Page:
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Be Still My Beating Art

High school is hard—there’s no doubt about that. In current times of uncertainty, it can feel like the stress of school is constantly mounting on your shoulders. Having to worry about college applications, grades, and extracurriculars, we tend to ignore something crucial: our mental health. Though it can be hard to find ways to destress in our stress-inducing society, there are many well-researched ways to calm, ground, and focus the mind. One of the simplest, and perhaps most enjoyable techniques is a method I’ve professionally researched myself—art therapy.

Art therapy is the process of employing art-making as a way to find relaxation, relieve stress, and gain an opportunity to discuss bottled up feelings of negativity. A plethora of studies, including one I’m currently a part of, have found art therapy to be incredibly effective in allowing participants to find a creative safe space, and release built-up stress from their daily lives. 

A common misconception about art therapy is that one needs to be skilled in the arts to find the activities fulfilling; yet, today I’m going to explain some basic art therapy activities that anyone, artist or not, can engage in to find respite from the chaos of the world. 

One frequent activity in the art therapy community is the coloring of mandalas. Mandalas are traditionally Buddhist and Hindu representations of the universe, in a symmetrical geometric design. These symbolic compositions serve as great backdrops for the soothing act of coloring. The symmetry and simplicity of the designs can provide a sense of calm and order for the viewer, and the act of coloring the mandala can introduce artists to a “flow” state: a state of complete focus and relaxation, as the mind becomes freed of all other worries and preoccupations. Additionally, seeing the finished product can provide the creator with a strong sense of accomplishment and a rush of dopamine, something hard to come by during current remote learning and stay-at-home orders. Most importantly they are easily accessible, as a simple google search can provide thousands of blank mandalas for you to start on your art therapy journey.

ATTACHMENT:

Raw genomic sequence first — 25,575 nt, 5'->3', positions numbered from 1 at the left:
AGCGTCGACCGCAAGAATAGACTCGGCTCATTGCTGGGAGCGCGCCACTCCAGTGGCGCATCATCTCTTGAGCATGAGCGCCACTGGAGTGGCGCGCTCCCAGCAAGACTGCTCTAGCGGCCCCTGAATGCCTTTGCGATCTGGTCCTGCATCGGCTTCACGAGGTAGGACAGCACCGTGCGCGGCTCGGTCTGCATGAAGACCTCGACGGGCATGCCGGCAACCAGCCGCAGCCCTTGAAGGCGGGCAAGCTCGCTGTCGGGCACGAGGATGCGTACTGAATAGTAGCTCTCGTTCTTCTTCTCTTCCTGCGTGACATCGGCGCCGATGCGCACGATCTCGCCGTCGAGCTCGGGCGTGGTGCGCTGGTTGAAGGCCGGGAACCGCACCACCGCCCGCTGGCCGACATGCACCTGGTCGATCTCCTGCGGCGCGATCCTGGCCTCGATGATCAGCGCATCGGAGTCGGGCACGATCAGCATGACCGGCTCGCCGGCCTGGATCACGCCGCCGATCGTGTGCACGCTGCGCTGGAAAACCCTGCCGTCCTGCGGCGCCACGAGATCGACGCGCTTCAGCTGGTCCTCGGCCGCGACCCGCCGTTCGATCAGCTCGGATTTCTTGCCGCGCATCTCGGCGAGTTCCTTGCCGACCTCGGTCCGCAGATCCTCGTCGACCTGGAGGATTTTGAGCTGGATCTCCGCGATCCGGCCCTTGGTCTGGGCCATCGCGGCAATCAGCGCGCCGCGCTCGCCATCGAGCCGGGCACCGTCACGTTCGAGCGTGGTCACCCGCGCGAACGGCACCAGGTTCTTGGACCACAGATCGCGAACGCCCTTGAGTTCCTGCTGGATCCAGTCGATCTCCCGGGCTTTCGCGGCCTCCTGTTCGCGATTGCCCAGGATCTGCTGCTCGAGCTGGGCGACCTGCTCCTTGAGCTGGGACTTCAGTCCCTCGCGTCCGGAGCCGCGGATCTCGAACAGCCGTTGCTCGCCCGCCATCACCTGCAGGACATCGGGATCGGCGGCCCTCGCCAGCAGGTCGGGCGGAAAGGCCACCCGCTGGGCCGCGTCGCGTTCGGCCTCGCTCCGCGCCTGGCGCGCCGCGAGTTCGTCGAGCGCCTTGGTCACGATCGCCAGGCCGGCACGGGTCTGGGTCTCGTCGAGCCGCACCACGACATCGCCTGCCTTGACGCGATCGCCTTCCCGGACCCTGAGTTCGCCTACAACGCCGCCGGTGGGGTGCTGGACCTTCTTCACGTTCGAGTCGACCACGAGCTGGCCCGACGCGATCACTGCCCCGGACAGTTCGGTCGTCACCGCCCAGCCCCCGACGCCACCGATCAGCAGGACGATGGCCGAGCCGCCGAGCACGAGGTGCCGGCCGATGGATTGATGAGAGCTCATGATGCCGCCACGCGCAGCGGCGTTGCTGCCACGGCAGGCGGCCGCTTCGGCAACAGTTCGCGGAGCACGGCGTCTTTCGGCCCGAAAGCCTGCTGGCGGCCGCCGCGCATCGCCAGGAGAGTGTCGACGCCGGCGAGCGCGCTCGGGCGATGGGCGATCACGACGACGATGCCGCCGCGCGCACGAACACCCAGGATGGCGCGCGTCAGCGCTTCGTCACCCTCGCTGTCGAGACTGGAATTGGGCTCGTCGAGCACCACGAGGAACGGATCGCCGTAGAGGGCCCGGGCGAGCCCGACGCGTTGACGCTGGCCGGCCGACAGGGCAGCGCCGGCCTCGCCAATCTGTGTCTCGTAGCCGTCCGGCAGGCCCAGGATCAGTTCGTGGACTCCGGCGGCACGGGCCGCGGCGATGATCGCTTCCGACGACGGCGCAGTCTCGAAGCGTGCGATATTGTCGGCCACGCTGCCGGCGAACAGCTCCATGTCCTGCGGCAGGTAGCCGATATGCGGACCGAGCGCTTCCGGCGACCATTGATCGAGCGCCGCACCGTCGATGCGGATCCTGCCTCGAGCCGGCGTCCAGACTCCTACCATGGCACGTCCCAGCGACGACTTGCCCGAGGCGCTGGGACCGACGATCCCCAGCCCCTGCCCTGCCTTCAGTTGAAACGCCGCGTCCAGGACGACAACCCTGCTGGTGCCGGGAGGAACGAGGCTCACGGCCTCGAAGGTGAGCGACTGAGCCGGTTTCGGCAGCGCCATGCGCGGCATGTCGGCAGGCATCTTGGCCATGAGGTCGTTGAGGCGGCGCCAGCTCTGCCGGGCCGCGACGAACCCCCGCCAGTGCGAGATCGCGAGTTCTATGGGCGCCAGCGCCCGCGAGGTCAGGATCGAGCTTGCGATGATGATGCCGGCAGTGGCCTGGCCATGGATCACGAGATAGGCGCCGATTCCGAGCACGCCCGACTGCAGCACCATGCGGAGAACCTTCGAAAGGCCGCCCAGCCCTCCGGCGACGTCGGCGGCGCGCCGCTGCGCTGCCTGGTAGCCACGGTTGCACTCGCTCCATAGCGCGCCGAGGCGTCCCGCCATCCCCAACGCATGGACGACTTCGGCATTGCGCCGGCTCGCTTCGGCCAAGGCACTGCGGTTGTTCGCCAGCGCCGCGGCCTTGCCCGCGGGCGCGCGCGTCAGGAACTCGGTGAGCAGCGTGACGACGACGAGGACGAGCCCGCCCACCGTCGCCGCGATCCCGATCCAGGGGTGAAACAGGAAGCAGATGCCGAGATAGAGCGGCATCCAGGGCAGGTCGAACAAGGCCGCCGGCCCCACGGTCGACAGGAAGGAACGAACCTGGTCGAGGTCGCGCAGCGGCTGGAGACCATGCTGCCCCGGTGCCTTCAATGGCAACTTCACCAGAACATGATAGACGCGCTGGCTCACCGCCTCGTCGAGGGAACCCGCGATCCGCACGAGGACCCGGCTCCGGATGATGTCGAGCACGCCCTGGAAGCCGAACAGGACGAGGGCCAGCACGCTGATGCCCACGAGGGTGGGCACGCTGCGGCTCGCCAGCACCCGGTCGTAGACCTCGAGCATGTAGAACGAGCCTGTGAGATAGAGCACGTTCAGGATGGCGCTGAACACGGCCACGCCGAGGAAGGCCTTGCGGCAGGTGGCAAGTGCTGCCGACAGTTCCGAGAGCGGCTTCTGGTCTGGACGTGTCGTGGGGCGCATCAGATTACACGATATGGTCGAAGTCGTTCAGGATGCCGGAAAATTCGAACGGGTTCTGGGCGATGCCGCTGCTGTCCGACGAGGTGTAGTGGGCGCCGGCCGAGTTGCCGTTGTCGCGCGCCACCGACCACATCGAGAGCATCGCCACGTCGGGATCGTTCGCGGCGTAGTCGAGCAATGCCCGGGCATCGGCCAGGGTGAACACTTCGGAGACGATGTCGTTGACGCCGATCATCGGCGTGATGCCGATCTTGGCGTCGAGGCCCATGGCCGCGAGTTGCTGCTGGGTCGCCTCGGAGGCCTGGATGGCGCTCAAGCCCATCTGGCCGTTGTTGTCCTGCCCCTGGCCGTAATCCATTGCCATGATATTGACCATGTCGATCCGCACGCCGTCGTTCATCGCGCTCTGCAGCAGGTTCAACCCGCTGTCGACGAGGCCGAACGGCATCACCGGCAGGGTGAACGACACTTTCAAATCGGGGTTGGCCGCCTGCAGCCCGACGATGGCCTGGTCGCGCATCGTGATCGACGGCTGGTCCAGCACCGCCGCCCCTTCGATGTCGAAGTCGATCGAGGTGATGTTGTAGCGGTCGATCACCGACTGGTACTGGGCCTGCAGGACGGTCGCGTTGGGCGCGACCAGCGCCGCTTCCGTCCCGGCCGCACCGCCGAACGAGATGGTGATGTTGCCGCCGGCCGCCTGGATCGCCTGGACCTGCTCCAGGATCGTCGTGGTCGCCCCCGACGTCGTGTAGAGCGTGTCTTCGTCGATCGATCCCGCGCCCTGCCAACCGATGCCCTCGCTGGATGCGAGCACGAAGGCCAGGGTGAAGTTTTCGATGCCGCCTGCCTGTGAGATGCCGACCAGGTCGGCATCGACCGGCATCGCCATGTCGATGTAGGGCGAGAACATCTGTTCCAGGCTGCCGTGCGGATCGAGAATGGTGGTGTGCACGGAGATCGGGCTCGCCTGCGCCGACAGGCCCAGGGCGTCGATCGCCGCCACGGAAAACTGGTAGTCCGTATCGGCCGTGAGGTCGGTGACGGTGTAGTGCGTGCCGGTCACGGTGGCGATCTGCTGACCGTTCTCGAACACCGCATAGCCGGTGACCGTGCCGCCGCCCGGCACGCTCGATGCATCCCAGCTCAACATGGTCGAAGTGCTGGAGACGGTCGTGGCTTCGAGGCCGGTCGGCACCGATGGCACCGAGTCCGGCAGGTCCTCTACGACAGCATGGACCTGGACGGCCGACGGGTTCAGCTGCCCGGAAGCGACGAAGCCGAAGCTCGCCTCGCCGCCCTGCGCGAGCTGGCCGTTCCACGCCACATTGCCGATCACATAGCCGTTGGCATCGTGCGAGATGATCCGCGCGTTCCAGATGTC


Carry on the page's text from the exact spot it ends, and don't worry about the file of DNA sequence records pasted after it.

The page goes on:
Similarly, a coloring book or page is an incredible way to begin integrating art therapy into your life. The designs are already given, relieving the pressure of having to create something entirely new, and allows beginners and experts alike to have the carefree, childlike experience of coloring. Though it may seem elementary, the prevalence of adult coloring books in recent years has proven that coloring can be not only mature but enjoyable and relaxing. Taking time out of your busy schedule to crack open a coloring page can allow for a structured pause in your day and also open up your “flow” state, easing stress and allowing for more productive work. 

Perhaps the most personal art therapy technique is drawing from memory. Using prompts such as, “Draw the best day of your life,” or, “Draw a time when you were overwhelmed with joy” can allow creators to reflect on happy moments throughout their lives, and conjure memories that distract from the seemingly endless stream of bad news. This also fosters positive emotions and thoughts such as the hope to experience such moments again in the future. These drawings can also help open up conversations on what brings one joy and give them the opportunity to reintegrate those activities into their lives. Simply drawing what makes one happy can open the door to feelings of happiness once again.

Art therapy is one of the easiest and most enjoyable ways to find stress relief in the chaotic modern world. Implementing art therapy into our daily lives there is no doubt that we can better ourselves and find the inner peace we are all searching for.

- Skylar Sena

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